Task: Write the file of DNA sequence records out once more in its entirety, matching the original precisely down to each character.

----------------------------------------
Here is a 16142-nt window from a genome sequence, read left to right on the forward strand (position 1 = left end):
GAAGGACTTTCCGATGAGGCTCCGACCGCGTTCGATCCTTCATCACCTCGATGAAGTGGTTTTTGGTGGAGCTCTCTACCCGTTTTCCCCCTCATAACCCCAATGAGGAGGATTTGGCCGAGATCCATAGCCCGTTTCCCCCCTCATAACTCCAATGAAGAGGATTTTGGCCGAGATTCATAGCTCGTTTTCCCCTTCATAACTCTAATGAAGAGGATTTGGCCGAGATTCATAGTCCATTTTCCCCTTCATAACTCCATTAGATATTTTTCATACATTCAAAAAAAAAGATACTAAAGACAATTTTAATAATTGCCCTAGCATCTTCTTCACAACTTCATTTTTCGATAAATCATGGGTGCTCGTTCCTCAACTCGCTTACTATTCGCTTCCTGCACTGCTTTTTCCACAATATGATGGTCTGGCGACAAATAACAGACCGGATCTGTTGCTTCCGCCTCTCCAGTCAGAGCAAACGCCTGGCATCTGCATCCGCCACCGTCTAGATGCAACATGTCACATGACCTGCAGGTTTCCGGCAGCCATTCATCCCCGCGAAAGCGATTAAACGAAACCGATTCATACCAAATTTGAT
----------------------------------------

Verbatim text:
Here is a 16142-nt window from a genome sequence, read left to right on the forward strand (position 1 = left end):
GAAGGACTTTCCGATGAGGCTCCGACCGCGTTCGATCCTTCATCACCTCGATGAAGTGGTTTTTGGTGGAGCTCTCTACCCGTTTTCCCCCTCATAACCCCAATGAGGAGGATTTGGCCGAGATCCATAGCCCGTTTCCCCCCTCATAACTCCAATGAAGAGGATTTTGGCCGAGATTCATAGCTCGTTTTCCCCTTCATAACTCTAATGAAGAGGATTTGGCCGAGATTCATAGTCCATTTTCCCCTTCATAACTCCATTAGATATTTTTCATACATTCAAAAAAAAAGATACTAAAGACAATTTTAATAATTGCCCTAGCATCTTCTTCACAACTTCATTTTTCGATAAATCATGGGTGCTCGTTCCTCAACTCGCTTACTATTCGCTTCCTGCACTGCTTTTTCCACAATATGATGGTCTGGCGACAAATAACAGACCGGATCTGTTGCTTCCGCCTCTCCAGTCAGAGCAAACGCCTGGCATCTGCATCCGCCACCGTCTAGATGCAACATGTCACATGACCTGCAGGTTTCCGGCAGCCATTCATCCCCGCGAAAGCGATTAAACGAAACCGATTCATACCAAATTTGAT